At some time in 2016, China will launch the Tiangong 2 space laboratory. The launch will break a fairly long period of inactivity for China's human spaceflight program, which underwent an uncommon surge of activity after Tiangong 1 was launched. 2014 and 2015 have been years without any Chinese astronaut launches, so we are keen to see some more action.
Nothing is happening in space, but not much has happened recently in China's official state media, either. That's not surprising. In some ways, it's probably business as usual, as preparations for the Tiangong 2 program advance steadily behind closed doors. The silence also reflects the new conservatism in reporting on Chinese spaceflight, which was gradually opening up before it was abruptly reset by some new government policies.
Let's recap what we know. Tiangong 2 will use the same basic module as the Tiangong 1 space laboratory, a small cabin with sleeping quarters for two astronauts. There will probably be few visible differences on the inside or the outside of the laboratory, but there will be changes. The most important one will be a new regenerative life support system.
Other changes seem likely when the lessons of Tiangong 1 are incorporated, but overall, Tiangong 2 will probably represent a fairly incremental evolution in design. The floor of the module could be changed, and there could be some visible differences there. Astronauts on the first expedition experienced problems, and the second expedition took up some new panels to correct them. China may also choose to modify the docking system, but it will probably look the same as it did on Tiangong 1.
As with Tiangong 1, Tiangong 2 will be launched by a Long March 2F/G rocket, a modified version of the rocket used to launch Chinese astronauts.
Only one crew expedition will fly to Tiangong 2, unlike the two expeditions that occupied Tiangong 1. The astronauts will launch on the Shenzhou 11 spacecraft, and there will probably be three of them. The mission commander will probably be a veteran astronaut, and at least one of the other astronauts will be a rookie. Most probably, there will be two rookies on the crew.
Beyond this, we really don't know who will fly. The Shenzhou 11 crew will probably live aboard Tiangong 2 for longer than any previous Chinese crewed mission. They could easily stay on board for a month or even longer. That makes sense when logistics don't need to be conserved for other missions, and the life support system itself is improved.
Now to the real breakthroughs. Tiangong 2 will receive a visit from China's first cargo spacecraft, dubbed Tianzhou. This is a pressurized module with a lot of design heritage from the Tiangong laboratory design, but it's larger. Tianzhou will launch aboard a Long March 7 rocket, which has yet to make its debut. The module is too heavy for the Long March 2F/G to loft.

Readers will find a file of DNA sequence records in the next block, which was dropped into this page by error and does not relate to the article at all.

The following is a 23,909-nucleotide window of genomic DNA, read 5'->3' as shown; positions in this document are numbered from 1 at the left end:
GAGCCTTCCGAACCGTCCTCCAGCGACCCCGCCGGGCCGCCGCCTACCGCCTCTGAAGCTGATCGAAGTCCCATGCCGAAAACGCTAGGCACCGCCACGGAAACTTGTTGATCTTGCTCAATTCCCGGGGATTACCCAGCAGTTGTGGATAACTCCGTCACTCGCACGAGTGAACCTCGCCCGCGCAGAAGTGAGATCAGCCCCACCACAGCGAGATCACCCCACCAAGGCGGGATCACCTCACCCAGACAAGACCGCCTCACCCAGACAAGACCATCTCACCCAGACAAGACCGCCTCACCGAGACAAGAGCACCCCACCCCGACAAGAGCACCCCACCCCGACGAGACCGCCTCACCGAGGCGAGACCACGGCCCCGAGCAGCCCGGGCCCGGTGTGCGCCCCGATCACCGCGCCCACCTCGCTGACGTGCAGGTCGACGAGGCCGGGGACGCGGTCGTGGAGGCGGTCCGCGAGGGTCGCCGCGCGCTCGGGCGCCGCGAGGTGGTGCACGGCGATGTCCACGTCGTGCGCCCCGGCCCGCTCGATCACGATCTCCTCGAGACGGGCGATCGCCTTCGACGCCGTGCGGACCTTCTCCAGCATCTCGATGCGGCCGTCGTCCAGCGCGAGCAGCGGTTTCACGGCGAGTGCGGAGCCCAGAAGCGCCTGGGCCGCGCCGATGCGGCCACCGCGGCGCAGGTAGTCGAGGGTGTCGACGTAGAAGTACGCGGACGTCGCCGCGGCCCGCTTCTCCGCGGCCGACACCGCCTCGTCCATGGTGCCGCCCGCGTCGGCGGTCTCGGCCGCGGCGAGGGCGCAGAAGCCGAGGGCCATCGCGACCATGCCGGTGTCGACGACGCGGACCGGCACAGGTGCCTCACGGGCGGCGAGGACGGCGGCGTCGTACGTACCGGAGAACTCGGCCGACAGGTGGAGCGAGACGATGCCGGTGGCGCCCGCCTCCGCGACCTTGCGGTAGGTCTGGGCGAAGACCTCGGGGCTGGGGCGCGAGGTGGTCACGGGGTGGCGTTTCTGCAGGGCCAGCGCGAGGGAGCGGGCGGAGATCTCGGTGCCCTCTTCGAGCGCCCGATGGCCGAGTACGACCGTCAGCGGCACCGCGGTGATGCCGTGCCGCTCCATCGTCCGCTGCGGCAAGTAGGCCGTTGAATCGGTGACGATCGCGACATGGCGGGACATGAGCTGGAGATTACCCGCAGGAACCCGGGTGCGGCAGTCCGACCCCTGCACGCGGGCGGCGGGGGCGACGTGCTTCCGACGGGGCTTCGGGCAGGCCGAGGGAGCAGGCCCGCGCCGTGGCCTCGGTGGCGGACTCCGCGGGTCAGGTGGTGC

Tianzhou is expected to dock with Tiangong 2 after the Shenzhou 11 crew has departed. It is unclear exactly what it will do while it is docked to Tiangong. Simply getting the cargo spacecraft to fly and dock with another spacecraft could be enough of an achievement for its debut mission. But China has given vague hints of other experiments, such as a possible propellant transfer. Right now, it isn't really clear if this will happen.
In some ways, the Tiangong 2 program seems less ambitious than the Tiangong 1 program that preceded it. That's a fair observation, but it needs to be taken in context. The entire Tiangong program is designed to test technology for the future Chinese Space Station, which is expected around 2022. Trying out a new life support system, other new technologies, a longer crew endurance and a brand new cargo spacecraft is probably enough for the next phase. These are tasks that were not performed by Tiangong 1, and they must be trialed before the space station is launched.
But some mysteries remain. What is the fate of the originally proposed Tiangong 3 laboratory, which was expected to use a larger module? Will China drop Tiangong 3 from its plans and proceed directly to launching the large Chinese Space Station? Right now, it isn't clear to us. The Chinese themselves may not know for certain, either.
A decision may be pending until the full results of Tiangong 2 are taken into account. If certain critical elements did not work, they may need to be tested again. That may prompt the launch of Tiangong 3 as a remedial program for the tasks unaccomplished by Tiangong 2. If Tiangong 2 works perfectly, there may be no need to continue the Tiangong program at all.
So Tiangong 3 may now be an optional project instead of another progressive step towards the space station. If this is the case, we can't necessarily expect Tiangong 3 to be exactly the same as the original plan, which was reported to be a much larger module than Tiangongs 1 and 2. Tiangong 3 may well use another small Tiangong module instead of this larger module, which was originally expected to be a prototype for the core module of the space station.
For the moment, we can only wait and hope that more news filters through from official sources.